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A CONSTITUTIONAL RIGHT TO DIVORCE IN THE U.S.A. by R. N. Sexton, LLM* One of the most interesting developments in the Constitutional Law of the United States in recent decades is the way in which the Supreme Court has discovered "new" rights enshrined in the Constitution, such as the Right to Privacy(I) and the Right to Marry.(2) These rights are not expressly mentioned in the constitution, they have been inferred by the Supreme Court. They are frequently referred to as being derived from the "Penumbras" of the Constitution, particularly from the vague words of the Due Process clause of the Fifth and Fourteenth Amendments:- ... nor shall any state deprive any person of life, liberty, or property, without due process of law". One result of the discovery of these "new" constitutionally protected rights is that the U.S. Constitution now has a surprisingly large impact in the field of Family Law. A crude measure of this impact is the fact that the 1980 volume of the Harvard Law Review carries an article entitled "The Constitution and the Family" which runs to 238 (sic) pages.(3) 48 of those pages (pp. 1248-96) are concerned with the now (well-established) Right to Marry. Another five pages (pp. 1308-13) deal with an alleged constitutionally protected Right to Divorce. The "Right to Marry" was first recognised by the Supreme Court in in Loving v Virginia.(4) In that case the Supreme Court had to rule on constitutionality of "Ante-Miscegnation" statutes, i.e. laws banning marriages between blacks and whites. The Supreme Court unanimously struck down these laws. Two alternative reasons were given for the decision - (a) that such laws constituted a denial of Equal Protection contrary to the Fourteenth Amendment and (b) that they were an unconstitutional infringement of the Right to Marry. Since Loving v Virginia the "Right to Marry" has become firmly established in the U.S. Consitutional Law. It would now appear that any law that substantially interferes with a person's freedom to marry will be invalid unless there is some compelling state interest justifying the law. (E.g. the need to protect people under 16). *Senior Lecturer in Law, Trent Polytechnic. - 49 -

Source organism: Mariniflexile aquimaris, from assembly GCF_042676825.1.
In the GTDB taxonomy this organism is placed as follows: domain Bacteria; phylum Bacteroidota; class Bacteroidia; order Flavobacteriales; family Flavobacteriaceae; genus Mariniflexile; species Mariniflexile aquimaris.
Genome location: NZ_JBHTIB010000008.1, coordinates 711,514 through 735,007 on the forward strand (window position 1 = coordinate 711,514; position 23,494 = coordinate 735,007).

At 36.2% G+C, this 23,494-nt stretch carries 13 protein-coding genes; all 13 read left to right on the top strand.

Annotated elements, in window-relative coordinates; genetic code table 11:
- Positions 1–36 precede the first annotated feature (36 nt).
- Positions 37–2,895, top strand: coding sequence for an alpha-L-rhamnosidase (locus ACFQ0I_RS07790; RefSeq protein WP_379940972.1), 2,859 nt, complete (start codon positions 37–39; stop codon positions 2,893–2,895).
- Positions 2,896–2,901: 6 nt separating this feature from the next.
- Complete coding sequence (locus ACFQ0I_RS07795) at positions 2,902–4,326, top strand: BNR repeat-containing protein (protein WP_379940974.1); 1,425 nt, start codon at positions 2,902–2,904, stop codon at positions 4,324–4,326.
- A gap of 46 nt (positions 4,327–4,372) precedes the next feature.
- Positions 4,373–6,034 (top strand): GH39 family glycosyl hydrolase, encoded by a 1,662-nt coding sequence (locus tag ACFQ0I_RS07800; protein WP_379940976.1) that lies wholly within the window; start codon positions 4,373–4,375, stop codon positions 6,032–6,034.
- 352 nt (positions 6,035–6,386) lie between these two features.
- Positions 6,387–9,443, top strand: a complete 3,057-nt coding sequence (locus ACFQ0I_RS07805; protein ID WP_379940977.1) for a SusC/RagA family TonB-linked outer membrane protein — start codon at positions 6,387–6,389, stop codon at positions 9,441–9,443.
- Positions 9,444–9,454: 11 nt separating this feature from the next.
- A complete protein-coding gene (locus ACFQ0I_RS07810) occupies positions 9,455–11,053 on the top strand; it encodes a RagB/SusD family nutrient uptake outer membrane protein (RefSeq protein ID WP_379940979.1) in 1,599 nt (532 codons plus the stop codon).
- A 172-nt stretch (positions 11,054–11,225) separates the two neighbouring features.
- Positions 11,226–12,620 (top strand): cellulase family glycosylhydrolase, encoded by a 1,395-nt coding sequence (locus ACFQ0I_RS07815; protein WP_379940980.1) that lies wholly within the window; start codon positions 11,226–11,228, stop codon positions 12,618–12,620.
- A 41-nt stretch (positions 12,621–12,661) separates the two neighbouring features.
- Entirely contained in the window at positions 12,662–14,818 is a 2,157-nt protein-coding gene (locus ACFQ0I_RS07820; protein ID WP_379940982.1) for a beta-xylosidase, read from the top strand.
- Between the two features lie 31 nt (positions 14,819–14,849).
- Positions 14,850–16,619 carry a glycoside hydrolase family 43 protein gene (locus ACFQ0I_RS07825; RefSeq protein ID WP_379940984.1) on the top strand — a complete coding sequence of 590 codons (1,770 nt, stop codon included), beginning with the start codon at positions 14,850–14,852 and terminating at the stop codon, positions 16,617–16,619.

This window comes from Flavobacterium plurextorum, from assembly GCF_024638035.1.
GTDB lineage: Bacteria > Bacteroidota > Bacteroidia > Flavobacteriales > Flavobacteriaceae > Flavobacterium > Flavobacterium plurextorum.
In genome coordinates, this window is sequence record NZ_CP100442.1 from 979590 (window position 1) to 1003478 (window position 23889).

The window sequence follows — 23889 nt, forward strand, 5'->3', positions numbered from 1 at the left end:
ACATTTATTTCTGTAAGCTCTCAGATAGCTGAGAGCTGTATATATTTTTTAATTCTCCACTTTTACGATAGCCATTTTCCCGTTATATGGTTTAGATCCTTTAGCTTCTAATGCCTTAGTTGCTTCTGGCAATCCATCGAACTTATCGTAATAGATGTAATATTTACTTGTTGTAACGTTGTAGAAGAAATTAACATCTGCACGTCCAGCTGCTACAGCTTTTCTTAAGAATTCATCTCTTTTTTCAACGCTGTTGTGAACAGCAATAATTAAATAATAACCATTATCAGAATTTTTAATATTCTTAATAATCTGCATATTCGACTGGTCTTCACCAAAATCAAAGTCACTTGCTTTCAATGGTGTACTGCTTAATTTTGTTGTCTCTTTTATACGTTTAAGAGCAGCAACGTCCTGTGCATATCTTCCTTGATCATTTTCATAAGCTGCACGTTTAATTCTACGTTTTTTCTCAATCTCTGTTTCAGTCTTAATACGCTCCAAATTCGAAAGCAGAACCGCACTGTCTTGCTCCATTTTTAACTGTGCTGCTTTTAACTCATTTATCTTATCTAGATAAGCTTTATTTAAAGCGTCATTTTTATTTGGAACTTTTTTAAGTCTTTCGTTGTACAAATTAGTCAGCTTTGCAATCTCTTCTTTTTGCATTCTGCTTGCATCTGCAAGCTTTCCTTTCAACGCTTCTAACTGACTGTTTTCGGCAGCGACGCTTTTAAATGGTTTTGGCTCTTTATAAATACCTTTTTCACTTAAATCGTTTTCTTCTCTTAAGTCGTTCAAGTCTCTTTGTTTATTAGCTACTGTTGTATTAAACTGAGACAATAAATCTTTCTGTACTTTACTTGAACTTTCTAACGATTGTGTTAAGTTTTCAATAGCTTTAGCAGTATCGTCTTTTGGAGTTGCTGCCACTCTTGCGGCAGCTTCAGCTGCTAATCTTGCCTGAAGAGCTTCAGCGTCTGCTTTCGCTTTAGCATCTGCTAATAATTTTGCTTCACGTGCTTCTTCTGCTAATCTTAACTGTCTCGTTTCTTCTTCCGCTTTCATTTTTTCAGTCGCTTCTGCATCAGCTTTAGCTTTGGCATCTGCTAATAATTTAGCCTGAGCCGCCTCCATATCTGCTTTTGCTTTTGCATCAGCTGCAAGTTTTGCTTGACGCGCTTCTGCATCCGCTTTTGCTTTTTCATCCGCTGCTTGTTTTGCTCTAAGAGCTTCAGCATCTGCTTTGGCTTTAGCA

Applying this reasoning in Zablocki v Redhail(5) (1978), the Supreme Court ruled unconstitutional a Wisconsin Law which prohibited the issue of a marriage licence to any person who was in arrears with child support (maintenance) payable under a Court order. Similarly, in Salisbury v Lust(6) (1960) the U.S. District Court for Nevada ruled unconstitutional a state law prohibiting prisoners from marrying. Decisions such as Zablocki v Redhail(7) do not go far enough however, in the view of some American commentators, including the authors of the Harvard Law Review article. They argue that the "Right to Marry" should not be seen in isolation, but should be viewed as part of a wider constitutional right, a right to enter into whatever Personal Relationships' one chooses. Not discouraged by the fact that the Supreme Court has not yet recognised the existence of this wider right, the authors proceed to analyse the content of the right.(7a) Some of their suggestions as to the content of this right are controversial. For example, they argue that not only should homosexuals be free from the harassment of the criminal law but they should actually be able to enter into legally recognized marriages.(8) Relatively less controversial is the argument that the new constitutional right would compel state Courts and legislatures to grant enhanced status to cohabiting couples. All states would have to recognise the validity of contracts between cohabiting couples designed to regulate their cohabitation, whereas at the moment this is far from being so.(9) The article even suggests that this new freedom in one's personal life should entail that on the breakup of a cohabitation the state makes available to ex-cohabitees provisions for alimony (maintenance) and distribution of property currently confined to parties who have contracted a lawful marriage.(1O) The authors of the Harvard Law Review article also advocate a constitutionally protected right to divorce. They see this right as a further aspect of freedom of choice in personal relationships. "Sinc6 the right to marry is ultimately grounded largely in respect for freedom of choice in intimate personal relationships, full effectuation of that policy requires access to divorce as well, for liberty to associate must imply a liberty to choose not to continue to associate".(11) Even if there is no constitutionally recognised "freedom of choice in intimate personal relationships" a right to divorce can be viewed as a - 50 -